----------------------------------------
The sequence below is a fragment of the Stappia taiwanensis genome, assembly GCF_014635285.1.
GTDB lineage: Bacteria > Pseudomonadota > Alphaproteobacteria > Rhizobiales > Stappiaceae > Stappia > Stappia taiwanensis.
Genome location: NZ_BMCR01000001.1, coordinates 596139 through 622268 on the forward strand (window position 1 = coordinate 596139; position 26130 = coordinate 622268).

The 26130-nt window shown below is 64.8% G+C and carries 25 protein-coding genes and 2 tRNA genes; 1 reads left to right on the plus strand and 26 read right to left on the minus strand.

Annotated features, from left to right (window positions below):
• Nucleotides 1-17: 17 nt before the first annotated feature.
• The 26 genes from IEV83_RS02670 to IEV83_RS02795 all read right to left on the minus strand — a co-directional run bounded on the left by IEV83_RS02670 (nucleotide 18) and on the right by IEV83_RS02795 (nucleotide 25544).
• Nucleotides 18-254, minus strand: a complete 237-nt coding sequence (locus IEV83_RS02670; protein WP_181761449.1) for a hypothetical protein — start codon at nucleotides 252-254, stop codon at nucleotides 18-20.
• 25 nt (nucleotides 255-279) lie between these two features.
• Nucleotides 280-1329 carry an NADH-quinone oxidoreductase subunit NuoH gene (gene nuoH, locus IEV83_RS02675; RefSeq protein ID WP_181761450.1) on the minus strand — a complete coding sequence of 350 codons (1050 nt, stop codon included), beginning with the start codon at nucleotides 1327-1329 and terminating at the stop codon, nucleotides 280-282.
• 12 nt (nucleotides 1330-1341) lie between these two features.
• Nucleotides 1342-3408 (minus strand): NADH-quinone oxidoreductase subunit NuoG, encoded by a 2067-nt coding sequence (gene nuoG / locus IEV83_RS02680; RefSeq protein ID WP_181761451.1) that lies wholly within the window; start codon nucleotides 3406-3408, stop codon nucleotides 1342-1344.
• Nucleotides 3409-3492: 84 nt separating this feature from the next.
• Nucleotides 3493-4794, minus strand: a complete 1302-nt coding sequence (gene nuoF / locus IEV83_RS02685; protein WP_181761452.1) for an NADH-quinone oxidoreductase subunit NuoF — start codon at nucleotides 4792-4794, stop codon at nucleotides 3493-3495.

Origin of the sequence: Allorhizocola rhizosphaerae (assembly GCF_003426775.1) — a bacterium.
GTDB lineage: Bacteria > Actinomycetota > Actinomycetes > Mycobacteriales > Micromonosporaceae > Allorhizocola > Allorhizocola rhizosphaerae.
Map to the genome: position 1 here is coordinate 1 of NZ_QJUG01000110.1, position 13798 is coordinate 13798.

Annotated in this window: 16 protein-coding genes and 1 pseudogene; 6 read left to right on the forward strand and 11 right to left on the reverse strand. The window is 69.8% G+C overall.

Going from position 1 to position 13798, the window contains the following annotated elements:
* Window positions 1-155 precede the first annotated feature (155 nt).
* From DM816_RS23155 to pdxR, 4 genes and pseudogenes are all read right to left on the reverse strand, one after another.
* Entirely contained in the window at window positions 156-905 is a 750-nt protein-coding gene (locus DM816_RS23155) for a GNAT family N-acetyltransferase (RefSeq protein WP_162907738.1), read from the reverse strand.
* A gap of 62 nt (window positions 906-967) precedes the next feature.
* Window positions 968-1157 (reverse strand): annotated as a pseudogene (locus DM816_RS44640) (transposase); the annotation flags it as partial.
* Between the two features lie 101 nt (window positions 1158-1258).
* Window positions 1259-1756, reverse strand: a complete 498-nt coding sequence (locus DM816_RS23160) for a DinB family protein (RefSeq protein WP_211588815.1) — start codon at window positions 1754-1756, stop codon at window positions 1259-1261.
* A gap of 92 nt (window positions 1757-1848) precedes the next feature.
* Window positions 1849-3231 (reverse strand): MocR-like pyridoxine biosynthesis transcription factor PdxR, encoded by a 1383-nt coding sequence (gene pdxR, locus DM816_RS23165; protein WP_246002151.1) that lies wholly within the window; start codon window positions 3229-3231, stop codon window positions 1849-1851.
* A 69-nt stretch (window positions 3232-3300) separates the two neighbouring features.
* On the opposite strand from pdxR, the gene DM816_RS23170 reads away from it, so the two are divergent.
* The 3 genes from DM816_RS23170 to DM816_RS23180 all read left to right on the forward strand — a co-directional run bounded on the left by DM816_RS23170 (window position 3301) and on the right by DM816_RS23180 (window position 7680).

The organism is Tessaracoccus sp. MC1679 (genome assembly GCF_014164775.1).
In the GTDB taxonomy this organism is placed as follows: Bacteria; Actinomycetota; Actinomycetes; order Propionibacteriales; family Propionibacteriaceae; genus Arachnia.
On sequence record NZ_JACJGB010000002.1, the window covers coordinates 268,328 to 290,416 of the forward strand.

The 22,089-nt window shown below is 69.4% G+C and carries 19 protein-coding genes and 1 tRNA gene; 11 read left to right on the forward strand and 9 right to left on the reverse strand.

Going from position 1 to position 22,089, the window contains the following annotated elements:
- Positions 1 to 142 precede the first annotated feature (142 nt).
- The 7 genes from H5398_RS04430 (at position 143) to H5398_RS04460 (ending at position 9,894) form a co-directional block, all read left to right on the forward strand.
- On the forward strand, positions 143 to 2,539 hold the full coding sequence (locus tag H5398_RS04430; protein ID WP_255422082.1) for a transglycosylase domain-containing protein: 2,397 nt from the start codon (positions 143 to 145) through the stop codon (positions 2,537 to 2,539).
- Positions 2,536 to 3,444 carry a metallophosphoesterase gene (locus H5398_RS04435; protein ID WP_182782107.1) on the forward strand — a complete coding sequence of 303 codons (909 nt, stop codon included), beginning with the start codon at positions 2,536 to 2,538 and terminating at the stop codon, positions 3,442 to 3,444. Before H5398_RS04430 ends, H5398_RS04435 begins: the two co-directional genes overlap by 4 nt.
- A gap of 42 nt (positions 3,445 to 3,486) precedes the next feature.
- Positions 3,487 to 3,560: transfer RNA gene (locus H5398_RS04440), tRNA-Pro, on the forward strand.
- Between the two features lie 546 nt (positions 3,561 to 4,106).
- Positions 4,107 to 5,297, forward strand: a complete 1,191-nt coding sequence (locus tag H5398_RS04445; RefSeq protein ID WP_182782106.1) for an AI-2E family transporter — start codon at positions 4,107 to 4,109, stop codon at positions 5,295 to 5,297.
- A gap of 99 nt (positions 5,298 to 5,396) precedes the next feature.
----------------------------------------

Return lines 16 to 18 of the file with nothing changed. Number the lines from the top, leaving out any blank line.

GTDB lineage: Bacteria > Actinomycetota > Actinomycetes > Mycobacteriales > Micromonosporaceae > Allorhizocola > Allorhizocola rhizosphaerae.
Map to the genome: position 1 here is coordinate 1 of NZ_QJUG01000110.1, position 13798 is coordinate 13798.

Annotated in this window: 16 protein-coding genes and 1 pseudogene; 6 read left to right on the forward strand and 11 right to left on the reverse strand. The window is 69.8% G+C overall.